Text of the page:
Kuwaiti MPs call for 50% of expats to be deported

The Kuwaitization drive is part of the government’s push to recruit more of its citizens. (Shutterstock)
Updated 12 March 2019

Kuwaiti MPs call for 50% of expats to be deported

  • The Kuwaitization drive is part of the government’s push to recruit more of its citizens
  • A proposal is pushing for the deportation of 50 percent of the 3.3 million expats living in the gulf country over the next five years

DUBAI: Kuwaiti MPs have called on their government to slash the number of expat workers by half and end what they referred to as “their onslaught on public services,” national daily Kuwait Times reported on Monday.

MP Khalid Al-Saleh said the government should follow a proposal pushing for the deportation of 50 percent of the 3.3 million expats living in the gulf country over the next five years.

“The government must adopt serious measures to save the country from the (expatriate) typhoon that has taken up services and jobs,” Al-Saleh said, adding that “We have to work with the plan immediately so as to reduce the number of expatriates by 50 percent over the next five years, especially since a majority of them are marginal laborers.”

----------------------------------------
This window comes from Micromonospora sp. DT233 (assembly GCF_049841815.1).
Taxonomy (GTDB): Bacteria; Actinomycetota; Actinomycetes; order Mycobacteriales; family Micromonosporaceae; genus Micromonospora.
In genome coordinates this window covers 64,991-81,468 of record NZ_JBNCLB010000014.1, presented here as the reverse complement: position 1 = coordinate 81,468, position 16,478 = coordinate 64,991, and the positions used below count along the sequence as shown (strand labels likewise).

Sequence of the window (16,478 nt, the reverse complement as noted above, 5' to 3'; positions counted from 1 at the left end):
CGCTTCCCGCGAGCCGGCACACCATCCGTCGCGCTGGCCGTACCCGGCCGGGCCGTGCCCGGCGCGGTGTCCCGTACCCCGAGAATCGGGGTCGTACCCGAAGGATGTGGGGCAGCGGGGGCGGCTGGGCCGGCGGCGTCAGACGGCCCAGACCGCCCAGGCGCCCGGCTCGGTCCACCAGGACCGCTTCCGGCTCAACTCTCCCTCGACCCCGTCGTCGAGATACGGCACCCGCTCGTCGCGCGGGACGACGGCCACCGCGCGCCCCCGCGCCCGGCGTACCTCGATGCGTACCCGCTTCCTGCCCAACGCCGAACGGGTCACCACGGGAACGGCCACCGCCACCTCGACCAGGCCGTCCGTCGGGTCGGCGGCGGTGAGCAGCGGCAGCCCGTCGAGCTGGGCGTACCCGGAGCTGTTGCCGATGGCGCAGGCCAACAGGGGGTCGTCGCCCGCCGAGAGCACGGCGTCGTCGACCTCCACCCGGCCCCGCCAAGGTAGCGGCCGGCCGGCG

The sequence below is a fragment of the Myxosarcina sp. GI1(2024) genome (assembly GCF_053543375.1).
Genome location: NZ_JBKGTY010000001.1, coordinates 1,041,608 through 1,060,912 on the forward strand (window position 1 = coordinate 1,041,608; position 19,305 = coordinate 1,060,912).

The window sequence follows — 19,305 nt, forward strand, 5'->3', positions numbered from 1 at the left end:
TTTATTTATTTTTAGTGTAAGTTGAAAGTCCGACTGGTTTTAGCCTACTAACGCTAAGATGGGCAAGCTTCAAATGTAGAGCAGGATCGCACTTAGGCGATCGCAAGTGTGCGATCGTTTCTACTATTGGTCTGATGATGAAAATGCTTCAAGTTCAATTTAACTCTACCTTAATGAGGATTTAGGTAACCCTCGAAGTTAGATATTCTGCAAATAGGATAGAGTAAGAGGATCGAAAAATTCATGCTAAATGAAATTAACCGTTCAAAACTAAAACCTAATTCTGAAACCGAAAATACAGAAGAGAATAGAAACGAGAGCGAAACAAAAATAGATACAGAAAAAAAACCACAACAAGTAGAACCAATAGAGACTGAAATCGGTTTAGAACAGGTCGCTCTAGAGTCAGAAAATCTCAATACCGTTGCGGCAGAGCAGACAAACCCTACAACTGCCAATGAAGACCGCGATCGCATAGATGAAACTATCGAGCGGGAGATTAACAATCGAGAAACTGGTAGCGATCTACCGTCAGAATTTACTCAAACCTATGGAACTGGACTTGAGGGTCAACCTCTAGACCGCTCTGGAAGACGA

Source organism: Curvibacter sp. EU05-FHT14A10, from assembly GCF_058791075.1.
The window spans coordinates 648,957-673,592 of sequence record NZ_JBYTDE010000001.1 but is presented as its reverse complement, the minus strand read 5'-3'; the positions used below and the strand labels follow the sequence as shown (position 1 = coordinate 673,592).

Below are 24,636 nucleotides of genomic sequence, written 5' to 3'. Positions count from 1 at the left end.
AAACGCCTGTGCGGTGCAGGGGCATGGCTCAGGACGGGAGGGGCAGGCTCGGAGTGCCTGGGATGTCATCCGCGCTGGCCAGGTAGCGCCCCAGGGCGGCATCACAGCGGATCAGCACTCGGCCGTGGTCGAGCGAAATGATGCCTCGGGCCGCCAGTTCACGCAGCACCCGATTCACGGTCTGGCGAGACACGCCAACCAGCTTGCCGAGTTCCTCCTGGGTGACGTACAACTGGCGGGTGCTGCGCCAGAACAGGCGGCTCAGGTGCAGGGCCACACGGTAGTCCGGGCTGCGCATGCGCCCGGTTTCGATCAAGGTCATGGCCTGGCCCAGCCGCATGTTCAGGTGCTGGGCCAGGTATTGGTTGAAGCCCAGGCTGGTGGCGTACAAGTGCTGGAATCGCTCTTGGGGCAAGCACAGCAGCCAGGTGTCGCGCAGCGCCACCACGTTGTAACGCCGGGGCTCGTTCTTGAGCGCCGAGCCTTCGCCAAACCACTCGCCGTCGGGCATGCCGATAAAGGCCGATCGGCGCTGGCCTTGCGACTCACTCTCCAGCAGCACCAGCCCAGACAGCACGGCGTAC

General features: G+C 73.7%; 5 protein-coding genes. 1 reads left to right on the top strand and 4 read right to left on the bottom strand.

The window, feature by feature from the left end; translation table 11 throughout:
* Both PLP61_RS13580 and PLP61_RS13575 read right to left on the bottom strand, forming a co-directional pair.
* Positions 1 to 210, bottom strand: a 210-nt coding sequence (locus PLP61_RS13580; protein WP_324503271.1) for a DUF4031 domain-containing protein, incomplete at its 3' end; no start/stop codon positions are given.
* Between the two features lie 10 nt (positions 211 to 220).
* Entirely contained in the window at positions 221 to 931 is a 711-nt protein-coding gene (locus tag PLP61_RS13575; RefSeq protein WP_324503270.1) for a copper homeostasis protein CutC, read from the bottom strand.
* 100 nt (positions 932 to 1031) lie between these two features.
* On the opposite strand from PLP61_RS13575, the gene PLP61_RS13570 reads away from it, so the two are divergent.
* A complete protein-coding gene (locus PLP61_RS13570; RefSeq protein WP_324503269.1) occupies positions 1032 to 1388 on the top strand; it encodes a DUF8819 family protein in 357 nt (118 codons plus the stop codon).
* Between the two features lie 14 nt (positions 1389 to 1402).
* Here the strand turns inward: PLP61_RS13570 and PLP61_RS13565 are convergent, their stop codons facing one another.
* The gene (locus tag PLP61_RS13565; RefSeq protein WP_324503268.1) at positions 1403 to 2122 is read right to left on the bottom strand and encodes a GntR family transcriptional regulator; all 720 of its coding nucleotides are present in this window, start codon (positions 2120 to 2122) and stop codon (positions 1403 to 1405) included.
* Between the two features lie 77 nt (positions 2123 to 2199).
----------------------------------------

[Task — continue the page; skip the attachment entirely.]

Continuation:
The Kuwaitization drive is part of the government’s push to recruit more of its citizens, a similar push is underway across the GCC where Saudi Arabia and Oman have also been trying to increase the number of locals in employment.


US President Trump does not want to do business with China’s Huawei

Updated 19 August 2019

US President Trump does not want to do business with China’s Huawei

  • US Commerce Department expected to extend a reprieve that permits Huawei to buy supplies from US companies to service its customers

WASHINGTON: US President Donald Trump on Sunday said he did not want the United States to do business with China’s Huawei even as the administration weighs whether to extend a grace period for the company.
Reuters and other media outlets reported on Friday that the US Commerce Department is expected to extend a reprieve given to Huawei Technologies Co. Ltd. that permits the Chinese firm to buy supplies from US companies so that it can service existing customers.
The “temporary general license” will be extended for Huawei for 90 days, Reuters reported, citing two sources familiar with the situation.
On Sunday, Trump told reporters before boarding Air Force One in New Jersey that he did not want to do business with Huawei for national security reasons.
He said there were small parts of Huawei’s business that could be exempted from a broader ban, but that it would be “very complicated.” He did not say whether his administration would extend the “temporary general license.”
Speaking earlier on Sunday, National Economic Council director Larry Kudlow said the Commerce department would extend the Huawei licensing process for three months as a gesture of “good faith” amid broader trade negotiations with China.
“We’re giving a break to our own companies for three months,” Kudlow said on NBC’s “Meet the Press.”